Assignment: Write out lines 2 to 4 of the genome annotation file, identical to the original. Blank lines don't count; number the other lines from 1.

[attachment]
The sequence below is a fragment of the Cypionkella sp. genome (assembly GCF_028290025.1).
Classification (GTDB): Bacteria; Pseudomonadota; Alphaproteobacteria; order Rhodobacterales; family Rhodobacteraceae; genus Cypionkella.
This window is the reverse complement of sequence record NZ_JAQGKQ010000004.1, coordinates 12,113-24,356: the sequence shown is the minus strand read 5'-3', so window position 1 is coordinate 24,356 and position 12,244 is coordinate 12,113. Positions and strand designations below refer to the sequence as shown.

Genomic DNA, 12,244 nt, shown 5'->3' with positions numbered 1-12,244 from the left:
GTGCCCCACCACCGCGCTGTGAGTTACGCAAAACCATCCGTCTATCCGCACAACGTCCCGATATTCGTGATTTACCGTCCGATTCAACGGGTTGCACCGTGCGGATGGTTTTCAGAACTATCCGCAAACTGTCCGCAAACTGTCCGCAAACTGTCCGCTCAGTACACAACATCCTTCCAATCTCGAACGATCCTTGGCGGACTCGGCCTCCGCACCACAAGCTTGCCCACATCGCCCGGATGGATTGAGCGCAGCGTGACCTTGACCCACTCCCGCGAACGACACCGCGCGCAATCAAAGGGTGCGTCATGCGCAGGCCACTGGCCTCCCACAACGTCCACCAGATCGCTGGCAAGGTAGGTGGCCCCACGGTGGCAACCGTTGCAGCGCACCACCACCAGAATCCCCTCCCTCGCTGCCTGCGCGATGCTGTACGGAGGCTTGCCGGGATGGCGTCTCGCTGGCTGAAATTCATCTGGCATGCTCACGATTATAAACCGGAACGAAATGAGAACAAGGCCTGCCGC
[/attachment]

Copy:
Classification (GTDB): Bacteria; Pseudomonadota; Alphaproteobacteria; order Rhodobacterales; family Rhodobacteraceae; genus Cypionkella.
This window is the reverse complement of sequence record NZ_JAQGKQ010000004.1, coordinates 12,113-24,356: the sequence shown is the minus strand read 5'-3', so window position 1 is coordinate 24,356 and position 12,244 is coordinate 12,113. Positions and strand designations below refer to the sequence as shown.

Genomic DNA, 12,244 nt, shown 5'->3' with positions numbered 1-12,244 from the left: